Arborist shares warning signs after tree falls on two homes in DeKalb County

First Alert Weather team says additional storms on Wednesday.
Published: Apr. 5, 2022 at 6:09 PM EDT
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DEKALB COUNTY, Ga. (CBS46) - A large oak tree crashed into two homes in DeKalb County as heavy rain, thunder and lightning moved through metro Atlanta on Tuesday.

Marie Jordan told CBS46 she has always been cautious about the tree in her neighbor’s backyard on Lloyd Road. Her anxiety turned into reality when she heard a loud boom as the 77-year-old sat in the basement of her home watching weather reports.

“I park my car at the top of the driveway, saying if it come down, it won’t get my car, but it just took everything,” she said. “It scared me so bad.”

Jordan said the tree destroyed her living room and part of a bedroom on the main level of her home. It also crashed into the corner of the home where it’s rooted. Brenda Blanchard’s parents live at the house. She believes lightning struck the tree.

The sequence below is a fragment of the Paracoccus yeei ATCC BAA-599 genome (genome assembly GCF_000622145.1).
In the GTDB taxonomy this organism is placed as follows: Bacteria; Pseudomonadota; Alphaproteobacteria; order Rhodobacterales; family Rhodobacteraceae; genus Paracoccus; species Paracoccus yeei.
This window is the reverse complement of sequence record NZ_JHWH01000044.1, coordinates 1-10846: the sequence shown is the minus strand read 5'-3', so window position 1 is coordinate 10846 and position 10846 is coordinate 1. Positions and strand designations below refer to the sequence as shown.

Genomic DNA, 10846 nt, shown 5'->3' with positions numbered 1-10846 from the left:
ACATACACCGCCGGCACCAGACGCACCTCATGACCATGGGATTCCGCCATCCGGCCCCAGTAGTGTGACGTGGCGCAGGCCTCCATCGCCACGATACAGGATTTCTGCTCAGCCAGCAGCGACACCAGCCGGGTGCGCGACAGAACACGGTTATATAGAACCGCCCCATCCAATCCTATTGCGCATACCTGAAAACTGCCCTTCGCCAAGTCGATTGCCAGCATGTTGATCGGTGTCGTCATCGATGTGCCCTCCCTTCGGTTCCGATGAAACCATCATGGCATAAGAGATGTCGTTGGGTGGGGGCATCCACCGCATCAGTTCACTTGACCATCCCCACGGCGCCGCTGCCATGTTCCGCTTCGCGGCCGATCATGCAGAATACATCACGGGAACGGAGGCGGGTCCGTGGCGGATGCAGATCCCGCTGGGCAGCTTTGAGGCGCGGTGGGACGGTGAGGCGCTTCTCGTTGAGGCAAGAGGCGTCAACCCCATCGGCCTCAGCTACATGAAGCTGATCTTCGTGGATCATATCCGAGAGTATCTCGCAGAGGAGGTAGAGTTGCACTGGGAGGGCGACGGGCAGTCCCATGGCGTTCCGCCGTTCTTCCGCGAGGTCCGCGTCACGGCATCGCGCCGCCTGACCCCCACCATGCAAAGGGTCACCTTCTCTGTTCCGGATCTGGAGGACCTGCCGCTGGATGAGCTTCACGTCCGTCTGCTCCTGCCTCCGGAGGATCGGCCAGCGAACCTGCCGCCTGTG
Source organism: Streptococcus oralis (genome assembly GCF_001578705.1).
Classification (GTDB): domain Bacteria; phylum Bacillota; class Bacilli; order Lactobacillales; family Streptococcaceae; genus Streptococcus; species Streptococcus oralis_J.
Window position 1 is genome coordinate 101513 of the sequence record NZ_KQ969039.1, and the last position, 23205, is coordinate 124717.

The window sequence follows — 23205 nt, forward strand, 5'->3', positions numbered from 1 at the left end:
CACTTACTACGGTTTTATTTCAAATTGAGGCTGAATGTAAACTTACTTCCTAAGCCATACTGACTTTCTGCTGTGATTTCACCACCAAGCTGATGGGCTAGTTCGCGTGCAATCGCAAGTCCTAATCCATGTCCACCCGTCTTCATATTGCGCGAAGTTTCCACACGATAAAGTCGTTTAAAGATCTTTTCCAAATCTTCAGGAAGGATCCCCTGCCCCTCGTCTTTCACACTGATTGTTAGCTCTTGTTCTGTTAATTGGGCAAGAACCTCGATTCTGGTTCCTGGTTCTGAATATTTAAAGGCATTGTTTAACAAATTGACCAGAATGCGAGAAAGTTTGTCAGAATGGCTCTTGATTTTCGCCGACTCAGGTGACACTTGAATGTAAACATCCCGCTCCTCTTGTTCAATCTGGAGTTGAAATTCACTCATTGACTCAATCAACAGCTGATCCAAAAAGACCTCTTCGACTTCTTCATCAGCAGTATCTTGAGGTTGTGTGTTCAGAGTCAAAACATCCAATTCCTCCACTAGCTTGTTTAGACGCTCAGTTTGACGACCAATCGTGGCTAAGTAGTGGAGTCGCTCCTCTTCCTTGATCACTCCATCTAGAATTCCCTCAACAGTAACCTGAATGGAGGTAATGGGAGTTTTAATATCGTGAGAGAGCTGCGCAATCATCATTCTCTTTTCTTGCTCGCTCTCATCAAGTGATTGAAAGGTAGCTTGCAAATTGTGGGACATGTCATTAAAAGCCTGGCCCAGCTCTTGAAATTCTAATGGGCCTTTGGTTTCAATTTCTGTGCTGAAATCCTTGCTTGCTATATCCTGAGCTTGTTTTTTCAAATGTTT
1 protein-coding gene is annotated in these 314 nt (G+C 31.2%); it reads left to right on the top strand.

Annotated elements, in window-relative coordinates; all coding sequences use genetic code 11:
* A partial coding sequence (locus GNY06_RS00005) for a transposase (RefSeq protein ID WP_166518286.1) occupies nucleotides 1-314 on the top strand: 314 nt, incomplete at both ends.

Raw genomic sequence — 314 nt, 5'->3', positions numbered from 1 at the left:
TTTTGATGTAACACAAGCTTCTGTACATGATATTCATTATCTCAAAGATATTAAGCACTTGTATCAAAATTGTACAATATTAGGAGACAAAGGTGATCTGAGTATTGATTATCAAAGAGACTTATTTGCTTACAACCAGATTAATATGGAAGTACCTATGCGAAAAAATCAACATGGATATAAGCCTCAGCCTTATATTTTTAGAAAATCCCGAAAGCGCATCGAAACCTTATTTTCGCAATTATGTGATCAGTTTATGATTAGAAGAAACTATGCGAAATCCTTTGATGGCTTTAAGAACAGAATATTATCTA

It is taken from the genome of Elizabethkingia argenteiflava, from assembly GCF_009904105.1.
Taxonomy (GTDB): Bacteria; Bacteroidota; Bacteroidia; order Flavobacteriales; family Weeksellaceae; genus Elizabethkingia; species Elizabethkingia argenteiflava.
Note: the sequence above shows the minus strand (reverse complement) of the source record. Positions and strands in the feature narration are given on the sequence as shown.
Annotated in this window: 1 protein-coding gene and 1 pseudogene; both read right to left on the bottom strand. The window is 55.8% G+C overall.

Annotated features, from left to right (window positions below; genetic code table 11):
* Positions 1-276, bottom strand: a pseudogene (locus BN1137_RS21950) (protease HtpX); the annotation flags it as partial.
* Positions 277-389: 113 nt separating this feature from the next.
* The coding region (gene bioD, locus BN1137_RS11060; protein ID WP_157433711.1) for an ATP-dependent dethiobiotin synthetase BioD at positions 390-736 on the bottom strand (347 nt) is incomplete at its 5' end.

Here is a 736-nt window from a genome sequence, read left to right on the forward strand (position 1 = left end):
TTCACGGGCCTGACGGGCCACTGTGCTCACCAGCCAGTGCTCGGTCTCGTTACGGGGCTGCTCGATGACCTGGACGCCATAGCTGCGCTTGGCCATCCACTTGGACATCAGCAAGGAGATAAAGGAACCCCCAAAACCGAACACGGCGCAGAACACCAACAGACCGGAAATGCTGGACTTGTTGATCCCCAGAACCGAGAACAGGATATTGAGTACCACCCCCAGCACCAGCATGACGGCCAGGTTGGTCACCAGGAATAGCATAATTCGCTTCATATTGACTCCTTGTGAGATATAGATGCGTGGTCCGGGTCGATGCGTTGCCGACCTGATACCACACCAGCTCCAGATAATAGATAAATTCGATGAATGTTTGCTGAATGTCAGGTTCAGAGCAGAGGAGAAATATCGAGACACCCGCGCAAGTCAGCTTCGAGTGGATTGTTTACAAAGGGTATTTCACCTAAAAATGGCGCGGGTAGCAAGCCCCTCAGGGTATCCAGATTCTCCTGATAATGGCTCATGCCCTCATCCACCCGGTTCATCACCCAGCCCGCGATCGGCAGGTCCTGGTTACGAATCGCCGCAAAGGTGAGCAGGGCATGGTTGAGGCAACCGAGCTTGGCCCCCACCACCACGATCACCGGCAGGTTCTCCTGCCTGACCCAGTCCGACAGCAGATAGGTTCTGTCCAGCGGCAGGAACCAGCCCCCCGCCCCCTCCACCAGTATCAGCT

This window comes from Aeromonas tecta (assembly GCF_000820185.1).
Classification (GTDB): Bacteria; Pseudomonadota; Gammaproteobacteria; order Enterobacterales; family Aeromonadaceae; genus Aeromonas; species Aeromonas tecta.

“All you heard was a boom,” said Blanchard, who was working from her parent’s home. “Basically, the whole house shook and threw us off and I heard my mama scream.”

No one was hurt.

The CBS46 First Alert Weather team is calling for additional storms on Wednesday. With an already saturated ground and predicted wind speeds up to 70 miles per hour, power outages and more downed trees are more likely.

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“We have that issue because we have such a lush tree canopy in town,” said Matt Peterson, an arborist with Peachtree Arborists.

Peterson said trees fall for several reasons, but the most common factors are found in the root system underground or at the base of the tree. He believes the tree that fell on Lloyd Rd may have been due to decay.

“Things you want to look for there, any sort of wounding, cavities, cracks,” he said. “If you see something seeping out of the trees, mushrooms are attached to the base of the tree. Those are all indications the tree may be likely to fail.”

In Georgia, the owner of a tree is liable for damages only if they have preexisting knowledge that a tree is diseased, decayed, or otherwise considered to be dangerous, according to UGA Extension.